Stephen Harmison is an indictment on England's one-day form of late.
One of the leading Test bowlers in the world currently, Harmison has an ordinary ODI record. Having played only 45 one-day internationals in a career spanning more than four years, the tall paceman has found it difficult to adapt to the shorter version of the game. The steep bounce has rarely troubled batsmen; somehow, the Durham bowler seems to lose the edge when the scales are so tilted in the batsman's favour in the shorter version.
Similarly, England, the second-best team in the world, has not won an ODI series for the past two years; except for a 1-0 win over Ireland in June.
Against Sri Lanka this year, England were thrashed 5-0, with the Lankans making a mockery of the English bowlers in the fifth match. Harmison went for 97 runs in that match at Leeds as Sri Lanka overcame a target of 322 in the 38th over, losing only two wickets during the chase.
Harmison has been an essential part of the England squad, which has made conscious measured steps towards developing a superb Test team but somehow seems to lose their enthusiasm when it comes to the one-day format.
Even now, participating in the ICC Champions Trophy, Harmison admits he has one eye on the Ashes series, starting in November.
"I'd be lying if I said it wasn't," the 27-year-old said in Jaipur on Thursday, ahead of England's clash against Australia on the weekend.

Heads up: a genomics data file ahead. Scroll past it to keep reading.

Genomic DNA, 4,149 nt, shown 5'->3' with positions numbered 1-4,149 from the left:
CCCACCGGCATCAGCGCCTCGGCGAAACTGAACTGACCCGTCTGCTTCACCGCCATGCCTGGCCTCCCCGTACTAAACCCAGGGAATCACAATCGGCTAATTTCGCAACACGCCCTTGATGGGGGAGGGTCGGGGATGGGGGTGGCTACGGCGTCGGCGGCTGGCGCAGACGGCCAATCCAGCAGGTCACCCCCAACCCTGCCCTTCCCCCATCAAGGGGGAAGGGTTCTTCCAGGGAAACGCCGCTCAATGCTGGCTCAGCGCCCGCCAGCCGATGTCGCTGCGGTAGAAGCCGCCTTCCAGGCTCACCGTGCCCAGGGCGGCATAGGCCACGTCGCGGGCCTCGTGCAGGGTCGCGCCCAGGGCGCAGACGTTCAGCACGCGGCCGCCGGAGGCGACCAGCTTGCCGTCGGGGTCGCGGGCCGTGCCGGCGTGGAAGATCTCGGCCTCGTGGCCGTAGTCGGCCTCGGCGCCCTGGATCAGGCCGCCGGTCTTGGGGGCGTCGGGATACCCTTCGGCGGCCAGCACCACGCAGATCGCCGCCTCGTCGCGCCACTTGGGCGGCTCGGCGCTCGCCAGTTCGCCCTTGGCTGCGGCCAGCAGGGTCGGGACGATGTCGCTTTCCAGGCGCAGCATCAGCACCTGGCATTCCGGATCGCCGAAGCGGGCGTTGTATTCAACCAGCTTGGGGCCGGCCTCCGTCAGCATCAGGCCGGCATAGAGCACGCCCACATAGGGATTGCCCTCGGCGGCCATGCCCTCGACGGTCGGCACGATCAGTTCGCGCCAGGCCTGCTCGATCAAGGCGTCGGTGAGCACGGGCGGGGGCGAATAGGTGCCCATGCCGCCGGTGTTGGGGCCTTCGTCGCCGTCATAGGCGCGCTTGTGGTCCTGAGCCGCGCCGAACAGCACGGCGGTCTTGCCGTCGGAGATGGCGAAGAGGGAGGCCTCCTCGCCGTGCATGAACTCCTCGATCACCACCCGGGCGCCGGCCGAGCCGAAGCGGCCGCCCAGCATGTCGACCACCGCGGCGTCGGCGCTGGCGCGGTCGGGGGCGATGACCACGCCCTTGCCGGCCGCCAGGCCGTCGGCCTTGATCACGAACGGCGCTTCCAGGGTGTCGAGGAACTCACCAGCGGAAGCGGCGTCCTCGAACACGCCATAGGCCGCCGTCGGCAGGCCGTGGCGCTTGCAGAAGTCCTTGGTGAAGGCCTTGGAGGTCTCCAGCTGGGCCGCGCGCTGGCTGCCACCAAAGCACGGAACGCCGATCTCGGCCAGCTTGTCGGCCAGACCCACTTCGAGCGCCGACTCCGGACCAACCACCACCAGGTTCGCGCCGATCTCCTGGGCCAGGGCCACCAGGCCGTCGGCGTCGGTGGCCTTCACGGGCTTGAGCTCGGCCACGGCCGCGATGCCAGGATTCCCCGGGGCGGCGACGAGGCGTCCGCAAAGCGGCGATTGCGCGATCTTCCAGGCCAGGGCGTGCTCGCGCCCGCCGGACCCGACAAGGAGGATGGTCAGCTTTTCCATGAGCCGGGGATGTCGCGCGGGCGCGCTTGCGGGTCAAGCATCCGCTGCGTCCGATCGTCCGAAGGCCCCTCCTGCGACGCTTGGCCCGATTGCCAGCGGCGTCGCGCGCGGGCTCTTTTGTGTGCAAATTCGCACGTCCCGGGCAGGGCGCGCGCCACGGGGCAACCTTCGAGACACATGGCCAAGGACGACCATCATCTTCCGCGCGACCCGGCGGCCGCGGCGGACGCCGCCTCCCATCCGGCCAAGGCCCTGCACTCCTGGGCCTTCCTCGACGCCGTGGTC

"Everybody's got one eye on the Ashes; you have as well. Everybody's looking ahead to the big occasion.
"But we're here to do a job, here to win a competition and if there's anymore spice into it then whoever loses on Saturday goes out. I'd be lying to say we haven't got one eye on Australia on 23rd November but we need to win this game to go forward in this competition.
Harmison agrees that England's one-day results haven't been up to scratch, but the team is now building towards the World Cup in the West Indies, in six month's time.
"We are probably a settled side in Tests. We've played well, won the Ashes with 12 men. Played two forms of one-day cricket last year, not sure how many players we used. We had a blend of experience and youth.
"But at the end of the day, we're gearing towards the World Cup so, hopefully, we have a settled side to prepare for that."
Australia have to beat England to stay in the competition; and facing the cornered world champions will be a task for the latter. But Harmison believes that England have the experience of the Jaipur wicket and conditions better that their rivals.
"I think it would be a slight advantage if we play on the same wicket. Aus haven't played on it but at the end of the day they're good players and they can adapt to any surface. So it's just a slight advantage."
The start has not been ideal for Harsmison in the tournament. The bowler began with a big wide down the leg-side to Virender Sehwag in the first match against India. On Thursday, he also said he is finding it difficult to grip the ball early on but he is ready to bowl with either the new or old ball.
"I've bowled a few of them before, and just slipped down leg side after that. I felt confident and content the way I came back after that. I bowled a couple of pitched up balls which obviously Sachin [Tendulkar] got through midwicket, but I came back with five overs for 15. I was probably trying too hard.
"A brand new white ball is a bit difficult to grip but that's my job. I've got to come over that and combat that. I haven't done it well in the last 6-7 months, but I've been working hard in the last 3-4 days to try and do that. I'm confident that I'm pretty close to doing that.
"At the end of the day, I wasn't sure what was happening, wasn't sure of the plans. Because we had a small total to defend, I bowled up front. But I've to wait and see what happens on Saturday."